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Usually I use manual find to replace text in mysql database using phpmyadmin, and im tired now, how to run query find and replace that search all table and replace with new text in phpmyadmin.

example : find keyword domain.com, replace with www.domain.com

Thanks..

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Possible duplicate of stackoverflow.com/questions/639531/… –  sel Aug 7 '12 at 4:05
1  
You can do some thing like [this][1]. [1]: stackoverflow.com/questions/562457/… –  Pramod Apr 16 '13 at 6:50
    
This will help you achieve what you need. –  Dom Aug 25 '14 at 20:07

6 Answers 6

up vote 153 down vote accepted

For a single table update

 UPDATE `table_name`
 SET `field_name` = replace(same_field_name, 'unwanted_text', 'wanted_text')

From multiple tables-

If you want to edit from all tables, best way is to take the dump and then find/replace and upload it back.

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what if for all table ? –  alyasabrina Aug 7 '12 at 4:07
    
@alyasabrina You can't. –  swapnesh Aug 7 '12 at 4:15
7  
@alyasabrina for that take sqldump, find/replace and upload –  swapnesh Aug 7 '12 at 4:16
1  
thanks @swapnesh the problem solved –  alyasabrina Aug 7 '12 at 4:33
    
@alyasabrina i edited my answer then :) –  swapnesh Aug 7 '12 at 4:45

Running an SQL query in PHPmyadmin to find and replace text in all wordpress blog posts, such as finding mysite.com/wordpress and replacing that with mysite.com/news Table in this example is tj_posts

UPDATE `tj_posts`
SET `post_content` = replace(post_content, 'mysite.com/wordpress', 'mysite.com/news')
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Put this in a php file and run it and it should do what you want it to do.

// Connect to your MySQL database.
$hostname = "localhost";
$username = "db_username";
$password = "db_password";
$database = "db_name";

mysql_connect($hostname, $username, $password);

// The find and replace strings.
$find = "find_this_text";
$replace = "replace_with_this_text";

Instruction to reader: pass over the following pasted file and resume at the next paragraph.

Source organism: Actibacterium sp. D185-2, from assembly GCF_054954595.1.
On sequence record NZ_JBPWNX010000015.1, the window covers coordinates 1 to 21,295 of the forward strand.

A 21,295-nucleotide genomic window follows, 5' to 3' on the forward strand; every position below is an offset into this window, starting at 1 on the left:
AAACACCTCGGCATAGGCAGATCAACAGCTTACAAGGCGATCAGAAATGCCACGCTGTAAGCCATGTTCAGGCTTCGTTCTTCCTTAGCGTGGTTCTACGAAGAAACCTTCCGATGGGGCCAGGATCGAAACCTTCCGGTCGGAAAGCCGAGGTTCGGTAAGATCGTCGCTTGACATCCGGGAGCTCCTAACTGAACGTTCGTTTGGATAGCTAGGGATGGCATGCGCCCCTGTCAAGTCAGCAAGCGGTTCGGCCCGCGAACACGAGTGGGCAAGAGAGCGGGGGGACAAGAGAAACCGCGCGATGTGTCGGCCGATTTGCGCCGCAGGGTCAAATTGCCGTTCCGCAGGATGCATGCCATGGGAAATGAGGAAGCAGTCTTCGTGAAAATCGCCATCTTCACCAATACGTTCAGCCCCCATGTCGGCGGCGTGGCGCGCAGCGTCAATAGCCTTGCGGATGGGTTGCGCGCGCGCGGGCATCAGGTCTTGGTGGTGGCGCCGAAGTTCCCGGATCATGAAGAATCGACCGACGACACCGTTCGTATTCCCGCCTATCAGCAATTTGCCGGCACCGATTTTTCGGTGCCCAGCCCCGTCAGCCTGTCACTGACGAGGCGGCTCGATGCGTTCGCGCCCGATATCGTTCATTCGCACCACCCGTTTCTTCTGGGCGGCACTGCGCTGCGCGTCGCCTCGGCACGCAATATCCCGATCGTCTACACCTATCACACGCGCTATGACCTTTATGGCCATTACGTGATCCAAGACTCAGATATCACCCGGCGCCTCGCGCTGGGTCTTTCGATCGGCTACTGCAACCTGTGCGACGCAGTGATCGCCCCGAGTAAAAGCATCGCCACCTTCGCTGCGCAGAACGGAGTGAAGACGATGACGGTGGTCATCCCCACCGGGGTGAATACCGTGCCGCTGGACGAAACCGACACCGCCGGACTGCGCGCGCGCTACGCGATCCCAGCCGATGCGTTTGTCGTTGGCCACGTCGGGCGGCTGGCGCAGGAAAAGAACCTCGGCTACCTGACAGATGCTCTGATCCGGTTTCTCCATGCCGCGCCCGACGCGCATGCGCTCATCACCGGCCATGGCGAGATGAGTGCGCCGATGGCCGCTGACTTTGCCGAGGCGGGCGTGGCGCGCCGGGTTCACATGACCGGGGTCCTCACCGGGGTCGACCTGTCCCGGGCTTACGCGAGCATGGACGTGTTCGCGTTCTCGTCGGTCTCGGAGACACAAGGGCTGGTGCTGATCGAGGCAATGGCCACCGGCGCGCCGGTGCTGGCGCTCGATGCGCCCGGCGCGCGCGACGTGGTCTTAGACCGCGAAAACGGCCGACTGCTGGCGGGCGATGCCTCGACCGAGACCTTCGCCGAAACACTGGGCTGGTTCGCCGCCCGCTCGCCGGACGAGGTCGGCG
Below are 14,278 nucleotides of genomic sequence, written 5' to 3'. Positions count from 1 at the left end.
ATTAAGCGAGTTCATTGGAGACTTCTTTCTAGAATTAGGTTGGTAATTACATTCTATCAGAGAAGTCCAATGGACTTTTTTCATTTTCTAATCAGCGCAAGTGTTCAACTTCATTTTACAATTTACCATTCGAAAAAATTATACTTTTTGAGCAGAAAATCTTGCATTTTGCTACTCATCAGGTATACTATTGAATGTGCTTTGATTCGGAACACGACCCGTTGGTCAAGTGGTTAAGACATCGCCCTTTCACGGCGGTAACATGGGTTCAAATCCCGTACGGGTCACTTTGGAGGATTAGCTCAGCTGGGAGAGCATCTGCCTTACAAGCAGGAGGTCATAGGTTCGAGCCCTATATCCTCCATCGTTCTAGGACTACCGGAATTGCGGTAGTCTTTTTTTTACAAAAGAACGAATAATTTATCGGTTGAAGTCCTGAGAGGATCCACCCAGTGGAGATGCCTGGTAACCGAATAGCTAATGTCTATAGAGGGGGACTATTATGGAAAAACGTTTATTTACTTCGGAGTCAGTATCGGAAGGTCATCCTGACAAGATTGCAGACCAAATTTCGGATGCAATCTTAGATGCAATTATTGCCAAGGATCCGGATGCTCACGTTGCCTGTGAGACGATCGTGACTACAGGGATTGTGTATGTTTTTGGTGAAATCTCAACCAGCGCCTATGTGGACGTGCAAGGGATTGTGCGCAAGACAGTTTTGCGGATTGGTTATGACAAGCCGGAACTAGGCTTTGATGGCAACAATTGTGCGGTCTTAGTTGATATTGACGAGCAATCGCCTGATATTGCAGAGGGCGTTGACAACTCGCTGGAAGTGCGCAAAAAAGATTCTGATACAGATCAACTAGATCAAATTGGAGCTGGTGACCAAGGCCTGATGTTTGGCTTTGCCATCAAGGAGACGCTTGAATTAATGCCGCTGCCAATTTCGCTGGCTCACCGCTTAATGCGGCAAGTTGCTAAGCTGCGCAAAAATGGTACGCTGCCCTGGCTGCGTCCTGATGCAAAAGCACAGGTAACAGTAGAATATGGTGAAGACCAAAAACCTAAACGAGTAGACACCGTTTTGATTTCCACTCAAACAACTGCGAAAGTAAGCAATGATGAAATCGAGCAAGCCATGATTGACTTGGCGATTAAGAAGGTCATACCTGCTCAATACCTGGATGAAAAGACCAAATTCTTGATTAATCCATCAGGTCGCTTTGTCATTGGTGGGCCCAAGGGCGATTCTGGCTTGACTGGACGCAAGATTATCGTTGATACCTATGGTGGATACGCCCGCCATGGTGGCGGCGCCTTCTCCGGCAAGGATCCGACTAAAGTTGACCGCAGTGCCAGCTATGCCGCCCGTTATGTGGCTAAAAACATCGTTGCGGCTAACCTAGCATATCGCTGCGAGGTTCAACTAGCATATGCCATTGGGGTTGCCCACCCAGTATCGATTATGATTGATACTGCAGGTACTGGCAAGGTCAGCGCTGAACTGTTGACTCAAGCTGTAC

$loop = mysql_query("
    SELECT
        concat('UPDATE ',table_schema,'.',table_name, ' SET ',column_name, '=replace(',column_name,', ''{$find}'', ''{$replace}'');') AS s
    FROM
        information_schema.columns
    WHERE
        table_schema = '{$database}'")
or die ('Cant loop through dbfields: ' . mysql_error());

while ($query = mysql_fetch_assoc($loop))
{
        mysql_query($query['s']);
}
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The easiest way I have found is to dump the database to a text file, run a sed command to do the replace, and reload the database back into MySQL.

All commands are bash on Linux, from memory.

Dump database to text file

mysqldump -u user -p databasename > ./db.sql

Run sed command to find/replace target string

sed -i 's/oldString/newString/g' ./db.sql

Reload the database into MySQL

mysql -u user -p databasename < ./db.sql

Easy peasy.

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1  
This works amazingly fast. I love this solution. I had to do some url replacements and instead of using slashes as my delimiters I used pipes instead (read this up grymoire.com/Unix/Sed.html). Example: sed -i 's|olddomain.com|http://newdomain.com|g'; ./db.sql –  Mike Kormendy Feb 9 at 4:49
 UPDATE table SET field = replace(field, text_needs_to_be_replaced, text_required);

Like for example, if I want to replace all occurrences of John by Mark I will use below,

UPDATE student SET student_name = replace(student_name, 'John', 'Mark');
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Another option is to generate the statements for each column in the database:

SELECT CONCAT( 'update ', table_name , ' set ', column_name, ' = replace(', column_name,', ''www.oldDomain.com'', ''www.newDomain.com'');') AS statement FROM information_schema.columns WHERE table_schema = 'mySchema' AND table_name LIKE 'yourPrefix_%';

This should generate a list of update statements that you can then execute.

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protected by Community May 29 '14 at 19:25

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